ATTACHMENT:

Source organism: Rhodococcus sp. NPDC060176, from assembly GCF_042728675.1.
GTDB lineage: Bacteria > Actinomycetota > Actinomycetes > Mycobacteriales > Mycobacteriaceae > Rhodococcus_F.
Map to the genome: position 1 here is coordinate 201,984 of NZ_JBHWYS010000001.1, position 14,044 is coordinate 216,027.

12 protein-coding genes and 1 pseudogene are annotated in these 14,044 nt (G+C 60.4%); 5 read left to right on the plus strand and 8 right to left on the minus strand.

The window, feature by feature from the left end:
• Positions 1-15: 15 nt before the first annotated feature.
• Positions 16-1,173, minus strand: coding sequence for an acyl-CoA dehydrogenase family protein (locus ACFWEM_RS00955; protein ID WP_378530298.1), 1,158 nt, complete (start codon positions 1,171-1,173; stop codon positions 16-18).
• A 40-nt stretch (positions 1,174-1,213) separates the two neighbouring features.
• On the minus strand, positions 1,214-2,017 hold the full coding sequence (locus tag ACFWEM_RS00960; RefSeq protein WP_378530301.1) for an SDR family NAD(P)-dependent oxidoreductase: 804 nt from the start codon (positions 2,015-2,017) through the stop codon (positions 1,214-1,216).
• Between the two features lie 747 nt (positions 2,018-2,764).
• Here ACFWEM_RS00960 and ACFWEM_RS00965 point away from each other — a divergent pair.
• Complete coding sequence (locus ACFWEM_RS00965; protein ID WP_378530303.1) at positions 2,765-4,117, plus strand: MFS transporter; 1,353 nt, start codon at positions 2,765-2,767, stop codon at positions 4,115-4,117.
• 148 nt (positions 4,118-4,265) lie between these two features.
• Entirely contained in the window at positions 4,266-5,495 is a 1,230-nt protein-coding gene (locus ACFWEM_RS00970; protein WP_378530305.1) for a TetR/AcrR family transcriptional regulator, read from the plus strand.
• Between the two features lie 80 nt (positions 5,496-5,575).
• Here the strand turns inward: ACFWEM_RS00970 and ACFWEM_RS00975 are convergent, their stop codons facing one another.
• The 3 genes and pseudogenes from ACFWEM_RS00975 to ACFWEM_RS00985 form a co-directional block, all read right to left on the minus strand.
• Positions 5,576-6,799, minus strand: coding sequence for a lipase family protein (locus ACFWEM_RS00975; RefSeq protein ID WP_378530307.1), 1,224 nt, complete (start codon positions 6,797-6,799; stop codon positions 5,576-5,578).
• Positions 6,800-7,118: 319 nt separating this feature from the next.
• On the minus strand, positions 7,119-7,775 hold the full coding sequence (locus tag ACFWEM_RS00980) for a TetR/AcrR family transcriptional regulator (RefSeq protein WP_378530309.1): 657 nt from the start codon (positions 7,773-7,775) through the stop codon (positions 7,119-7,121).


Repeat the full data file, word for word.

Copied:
Source organism: Rhodococcus sp. NPDC060176, from assembly GCF_042728675.1.
GTDB lineage: Bacteria > Actinomycetota > Actinomycetes > Mycobacteriales > Mycobacteriaceae > Rhodococcus_F.
Map to the genome: position 1 here is coordinate 201,984 of NZ_JBHWYS010000001.1, position 14,044 is coordinate 216,027.

12 protein-coding genes and 1 pseudogene are annotated in these 14,044 nt (G+C 60.4%); 5 read left to right on the plus strand and 8 right to left on the minus strand.

The window, feature by feature from the left end:
• Positions 1-15: 15 nt before the first annotated feature.
• Positions 16-1,173, minus strand: coding sequence for an acyl-CoA dehydrogenase family protein (locus ACFWEM_RS00955; protein ID WP_378530298.1), 1,158 nt, complete (start codon positions 1,171-1,173; stop codon positions 16-18).
• A 40-nt stretch (positions 1,174-1,213) separates the two neighbouring features.
• On the minus strand, positions 1,214-2,017 hold the full coding sequence (locus tag ACFWEM_RS00960; RefSeq protein WP_378530301.1) for an SDR family NAD(P)-dependent oxidoreductase: 804 nt from the start codon (positions 2,015-2,017) through the stop codon (positions 1,214-1,216).
• Between the two features lie 747 nt (positions 2,018-2,764).
• Here ACFWEM_RS00960 and ACFWEM_RS00965 point away from each other — a divergent pair.
• Complete coding sequence (locus ACFWEM_RS00965; protein ID WP_378530303.1) at positions 2,765-4,117, plus strand: MFS transporter; 1,353 nt, start codon at positions 2,765-2,767, stop codon at positions 4,115-4,117.
• 148 nt (positions 4,118-4,265) lie between these two features.
• Entirely contained in the window at positions 4,266-5,495 is a 1,230-nt protein-coding gene (locus ACFWEM_RS00970; protein WP_378530305.1) for a TetR/AcrR family transcriptional regulator, read from the plus strand.
• Between the two features lie 80 nt (positions 5,496-5,575).
• Here the strand turns inward: ACFWEM_RS00970 and ACFWEM_RS00975 are convergent, their stop codons facing one another.
• The 3 genes and pseudogenes from ACFWEM_RS00975 to ACFWEM_RS00985 form a co-directional block, all read right to left on the minus strand.
• Positions 5,576-6,799, minus strand: coding sequence for a lipase family protein (locus ACFWEM_RS00975; RefSeq protein ID WP_378530307.1), 1,224 nt, complete (start codon positions 6,797-6,799; stop codon positions 5,576-5,578).
• Positions 6,800-7,118: 319 nt separating this feature from the next.
• On the minus strand, positions 7,119-7,775 hold the full coding sequence (locus tag ACFWEM_RS00980) for a TetR/AcrR family transcriptional regulator (RefSeq protein WP_378530309.1): 657 nt from the start codon (positions 7,773-7,775) through the stop codon (positions 7,119-7,121).